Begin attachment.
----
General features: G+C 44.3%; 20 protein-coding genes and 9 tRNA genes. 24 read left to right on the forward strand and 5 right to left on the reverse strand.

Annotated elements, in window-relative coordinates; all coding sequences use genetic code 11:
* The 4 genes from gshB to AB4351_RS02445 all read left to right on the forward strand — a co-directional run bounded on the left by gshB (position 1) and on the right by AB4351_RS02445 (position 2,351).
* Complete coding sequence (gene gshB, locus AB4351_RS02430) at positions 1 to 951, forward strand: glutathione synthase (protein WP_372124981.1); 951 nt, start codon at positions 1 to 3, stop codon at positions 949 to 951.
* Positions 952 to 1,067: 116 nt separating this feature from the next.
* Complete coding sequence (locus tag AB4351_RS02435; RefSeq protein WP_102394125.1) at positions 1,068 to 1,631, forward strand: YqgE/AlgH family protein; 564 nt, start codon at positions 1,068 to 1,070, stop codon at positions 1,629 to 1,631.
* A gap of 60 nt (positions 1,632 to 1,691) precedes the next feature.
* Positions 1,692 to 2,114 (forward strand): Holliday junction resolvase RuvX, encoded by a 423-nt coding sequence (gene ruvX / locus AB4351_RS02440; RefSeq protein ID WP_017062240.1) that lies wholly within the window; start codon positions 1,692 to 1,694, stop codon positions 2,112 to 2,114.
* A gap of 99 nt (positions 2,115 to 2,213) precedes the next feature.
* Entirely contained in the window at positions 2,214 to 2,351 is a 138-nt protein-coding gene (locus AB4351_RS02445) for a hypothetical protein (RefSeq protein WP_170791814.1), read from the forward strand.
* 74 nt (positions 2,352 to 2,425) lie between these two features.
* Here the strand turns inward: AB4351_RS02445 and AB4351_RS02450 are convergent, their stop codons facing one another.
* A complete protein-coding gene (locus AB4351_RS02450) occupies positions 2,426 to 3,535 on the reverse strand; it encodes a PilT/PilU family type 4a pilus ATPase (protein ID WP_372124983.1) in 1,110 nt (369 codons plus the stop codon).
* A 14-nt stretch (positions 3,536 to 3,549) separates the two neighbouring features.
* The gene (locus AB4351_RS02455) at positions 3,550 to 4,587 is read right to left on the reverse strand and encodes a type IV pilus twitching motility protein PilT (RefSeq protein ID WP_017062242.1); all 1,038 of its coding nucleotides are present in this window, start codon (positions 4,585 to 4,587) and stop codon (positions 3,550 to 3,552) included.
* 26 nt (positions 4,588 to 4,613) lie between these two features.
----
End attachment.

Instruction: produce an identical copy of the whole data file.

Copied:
General features: G+C 44.3%; 20 protein-coding genes and 9 tRNA genes. 24 read left to right on the forward strand and 5 right to left on the reverse strand.

Annotated elements, in window-relative coordinates; all coding sequences use genetic code 11:
* The 4 genes from gshB to AB4351_RS02445 all read left to right on the forward strand — a co-directional run bounded on the left by gshB (position 1) and on the right by AB4351_RS02445 (position 2,351).
* Complete coding sequence (gene gshB, locus AB4351_RS02430) at positions 1 to 951, forward strand: glutathione synthase (protein WP_372124981.1); 951 nt, start codon at positions 1 to 3, stop codon at positions 949 to 951.
* Positions 952 to 1,067: 116 nt separating this feature from the next.
* Complete coding sequence (locus tag AB4351_RS02435; RefSeq protein WP_102394125.1) at positions 1,068 to 1,631, forward strand: YqgE/AlgH family protein; 564 nt, start codon at positions 1,068 to 1,070, stop codon at positions 1,629 to 1,631.
* A gap of 60 nt (positions 1,632 to 1,691) precedes the next feature.
* Positions 1,692 to 2,114 (forward strand): Holliday junction resolvase RuvX, encoded by a 423-nt coding sequence (gene ruvX / locus AB4351_RS02440; RefSeq protein ID WP_017062240.1) that lies wholly within the window; start codon positions 1,692 to 1,694, stop codon positions 2,112 to 2,114.
* A gap of 99 nt (positions 2,115 to 2,213) precedes the next feature.
* Entirely contained in the window at positions 2,214 to 2,351 is a 138-nt protein-coding gene (locus AB4351_RS02445) for a hypothetical protein (RefSeq protein WP_170791814.1), read from the forward strand.
* 74 nt (positions 2,352 to 2,425) lie between these two features.
* Here the strand turns inward: AB4351_RS02445 and AB4351_RS02450 are convergent, their stop codons facing one another.
* A complete protein-coding gene (locus AB4351_RS02450) occupies positions 2,426 to 3,535 on the reverse strand; it encodes a PilT/PilU family type 4a pilus ATPase (protein ID WP_372124983.1) in 1,110 nt (369 codons plus the stop codon).
* A 14-nt stretch (positions 3,536 to 3,549) separates the two neighbouring features.
* The gene (locus AB4351_RS02455) at positions 3,550 to 4,587 is read right to left on the reverse strand and encodes a type IV pilus twitching motility protein PilT (RefSeq protein ID WP_017062242.1); all 1,038 of its coding nucleotides are present in this window, start codon (positions 4,585 to 4,587) and stop codon (positions 3,550 to 3,552) included.
* 26 nt (positions 4,588 to 4,613) lie between these two features.